From a labour-centric work model to employee-focused, the labour force as we know it has undergone a seismic shift over the last two years. While this change has been a long time coming, there is no denying that it was largely accelerated by the pandemic.
As businesses and corporations around the globe were propelled to shift their workplace reality to a work-from-home model, a cultural change occurred simultaneously. Today, as we emerge from this prolonged global dormancy, we come back to a labour force that attributes a lot more value to the employee experience than it used to. In the midst of the health crisis, workers gained the upper-hand when it comes to negotiating work terms.
Employees are prioritizing their health and wellness
When the pandemic hit, employees not only lost their place of work, they also lost the associated office perks, such as wellness perks, office gyms, compensated lunches and subsidized child care options. Having to isolate and refrain from any kind of socializing also had its toll on workers’ mental health, as the number of reported mental health challenges and burn-outs spiked aggressively. In the face of all of these losses, workers were driven to rethink and reprioritize the kind of work conditions and benefits they need to support every other area of their life.
The most recent studies and surveys on benefits packages all point to the same findings: employees and prospective ones are increasingly looking for a compensation and benefits package that includes work-life balance, health and wellness, stock options, professional training, remote working and paid parental leaves. Unlimited vacation policies, stipends for daycare and office furniture immediately shot to the tops of the list for an attractive benefits package, as opposed to the unlimited beer, foosball tables or office snacks.
“Perks are now really much more around employee wellness and benefits that are comprehensive and supporting what [workers] need,” said Bill Tam, co-founder of Digital Technology Supercluster, an organization dedicated to accelerating the development and adoption of digital technologies.
80% of employees want benefits more than a pay increase
Some employees are prepared to go as far as to accept a lower salary in exchange for the right perks. In fact, based on research conducted by the employment platform Hired on tech workers, “27 percent of tech workers would take lower pay in exchange for stock in a public company, 18 percent for stock in a private company, 12 percent for flexible work options.”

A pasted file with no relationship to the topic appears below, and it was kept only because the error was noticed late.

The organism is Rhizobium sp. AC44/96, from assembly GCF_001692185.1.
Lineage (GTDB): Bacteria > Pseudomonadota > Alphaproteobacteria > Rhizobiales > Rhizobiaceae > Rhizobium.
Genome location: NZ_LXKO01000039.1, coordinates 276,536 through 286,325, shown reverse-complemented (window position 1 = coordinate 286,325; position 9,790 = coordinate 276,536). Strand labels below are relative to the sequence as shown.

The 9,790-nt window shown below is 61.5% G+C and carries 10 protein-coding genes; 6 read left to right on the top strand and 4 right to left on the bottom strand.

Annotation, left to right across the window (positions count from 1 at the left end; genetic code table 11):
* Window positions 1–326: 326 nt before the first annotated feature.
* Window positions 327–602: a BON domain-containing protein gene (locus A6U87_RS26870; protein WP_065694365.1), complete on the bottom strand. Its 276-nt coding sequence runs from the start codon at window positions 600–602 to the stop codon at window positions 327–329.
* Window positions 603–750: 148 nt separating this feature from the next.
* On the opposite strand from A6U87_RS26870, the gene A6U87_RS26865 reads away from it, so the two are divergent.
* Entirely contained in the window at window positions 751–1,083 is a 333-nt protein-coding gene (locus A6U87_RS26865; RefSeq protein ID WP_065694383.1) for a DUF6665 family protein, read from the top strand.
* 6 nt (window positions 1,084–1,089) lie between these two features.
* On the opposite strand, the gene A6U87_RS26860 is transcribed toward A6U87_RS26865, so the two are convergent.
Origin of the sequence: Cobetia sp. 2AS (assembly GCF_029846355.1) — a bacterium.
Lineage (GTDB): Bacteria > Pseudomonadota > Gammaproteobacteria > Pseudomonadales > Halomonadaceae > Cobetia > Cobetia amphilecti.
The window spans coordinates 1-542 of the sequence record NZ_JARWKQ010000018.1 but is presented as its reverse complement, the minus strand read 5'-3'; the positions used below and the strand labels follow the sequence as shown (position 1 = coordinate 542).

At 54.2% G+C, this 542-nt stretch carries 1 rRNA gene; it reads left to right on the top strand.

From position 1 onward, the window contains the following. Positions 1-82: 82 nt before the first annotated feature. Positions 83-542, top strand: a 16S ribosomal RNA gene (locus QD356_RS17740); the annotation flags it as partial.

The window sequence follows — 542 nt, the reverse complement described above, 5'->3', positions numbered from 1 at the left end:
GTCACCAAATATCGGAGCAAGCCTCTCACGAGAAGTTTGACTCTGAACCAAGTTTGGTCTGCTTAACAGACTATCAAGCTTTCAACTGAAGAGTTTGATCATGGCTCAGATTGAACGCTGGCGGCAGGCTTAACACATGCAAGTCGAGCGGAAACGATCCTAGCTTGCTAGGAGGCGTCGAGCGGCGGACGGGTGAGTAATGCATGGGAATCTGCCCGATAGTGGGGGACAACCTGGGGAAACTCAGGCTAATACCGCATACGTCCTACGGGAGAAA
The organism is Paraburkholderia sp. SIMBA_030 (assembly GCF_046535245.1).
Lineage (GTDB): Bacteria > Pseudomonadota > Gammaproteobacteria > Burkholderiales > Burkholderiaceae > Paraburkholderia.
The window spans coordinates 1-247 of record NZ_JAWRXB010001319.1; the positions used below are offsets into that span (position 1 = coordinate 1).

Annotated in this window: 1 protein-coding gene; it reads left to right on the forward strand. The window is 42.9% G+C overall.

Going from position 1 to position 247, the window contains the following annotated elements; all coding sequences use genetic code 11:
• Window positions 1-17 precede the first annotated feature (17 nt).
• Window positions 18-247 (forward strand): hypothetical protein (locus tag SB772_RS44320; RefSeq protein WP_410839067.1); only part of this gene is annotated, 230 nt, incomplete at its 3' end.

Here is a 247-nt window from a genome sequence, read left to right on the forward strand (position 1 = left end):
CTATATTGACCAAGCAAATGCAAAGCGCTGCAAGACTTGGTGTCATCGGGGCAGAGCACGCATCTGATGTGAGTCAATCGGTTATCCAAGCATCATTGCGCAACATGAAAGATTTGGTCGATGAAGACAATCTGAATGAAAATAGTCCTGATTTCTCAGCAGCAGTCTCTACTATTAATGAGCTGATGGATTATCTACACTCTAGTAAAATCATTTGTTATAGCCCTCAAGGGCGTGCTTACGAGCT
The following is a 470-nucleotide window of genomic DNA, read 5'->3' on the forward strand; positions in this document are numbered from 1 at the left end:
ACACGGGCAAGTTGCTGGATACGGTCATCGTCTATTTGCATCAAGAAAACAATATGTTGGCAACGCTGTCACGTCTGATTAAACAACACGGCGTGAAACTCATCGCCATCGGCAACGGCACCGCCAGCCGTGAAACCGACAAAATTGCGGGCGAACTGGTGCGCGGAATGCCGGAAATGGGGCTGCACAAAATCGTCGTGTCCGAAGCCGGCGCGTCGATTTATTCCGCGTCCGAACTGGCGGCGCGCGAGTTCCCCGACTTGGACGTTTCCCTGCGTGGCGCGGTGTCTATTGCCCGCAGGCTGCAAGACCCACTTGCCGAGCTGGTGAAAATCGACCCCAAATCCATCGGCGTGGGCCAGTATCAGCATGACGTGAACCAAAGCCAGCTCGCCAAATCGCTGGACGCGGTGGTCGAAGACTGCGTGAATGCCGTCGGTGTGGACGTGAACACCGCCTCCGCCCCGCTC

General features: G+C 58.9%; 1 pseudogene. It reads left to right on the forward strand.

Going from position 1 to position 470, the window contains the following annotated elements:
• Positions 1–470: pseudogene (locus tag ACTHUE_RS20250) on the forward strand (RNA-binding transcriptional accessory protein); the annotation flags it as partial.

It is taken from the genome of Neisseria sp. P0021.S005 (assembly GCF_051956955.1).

Plan sponsors must expand their way of thinking to cater more to the human element and find ways to support their workers’ lives beyond 5pm.
From increased productivity to talent retention, employers have a lot to gain
While the momentum of where these benefits are heading is favourable to the modern workforce, making a conscious investment into workers pays off in more ways than one.
In fact, more flexibility regarding the place and hours of work allows companies to seek talent all over the world, as opposed to a specific and limited geographical location. Appealing benefits packages are also likely to increase employee loyalty and productivity. But more importantly, great perks are especially advantageous when it comes to talent acquisition and retention.
Despite the relatively high unemployment rate in Canada, a labour shortage currently characterizes the workforce. “The labour front is really confusing for everybody,” said Sharlene Massie, the owner of About Staffing, a Calgary-based staffing agency. “We should have a number of candidates that are looking for work and accepting jobs left, right and centre, and there should be few jobs, but that’s not the case at all.”
Between the limited number of foreign workers coming to Canada, the country’s ageing population and those influenced by the pandemic to opt for an early retirement, the labour market has been turned upside down.
For these reasons, employers are finding themselves in need and competing for qualified and capable candidates. Many are expanding and pivoting their benefits to better reflect what employees want and in turn, do their part to reinvest in this next evolution of workers.
What used to be a competitive benefits plan a few years ago no longer holds the same weight in this post-pandemic world. It might be time to rethink your benefit offering to stay attractive in this candidate-driven market.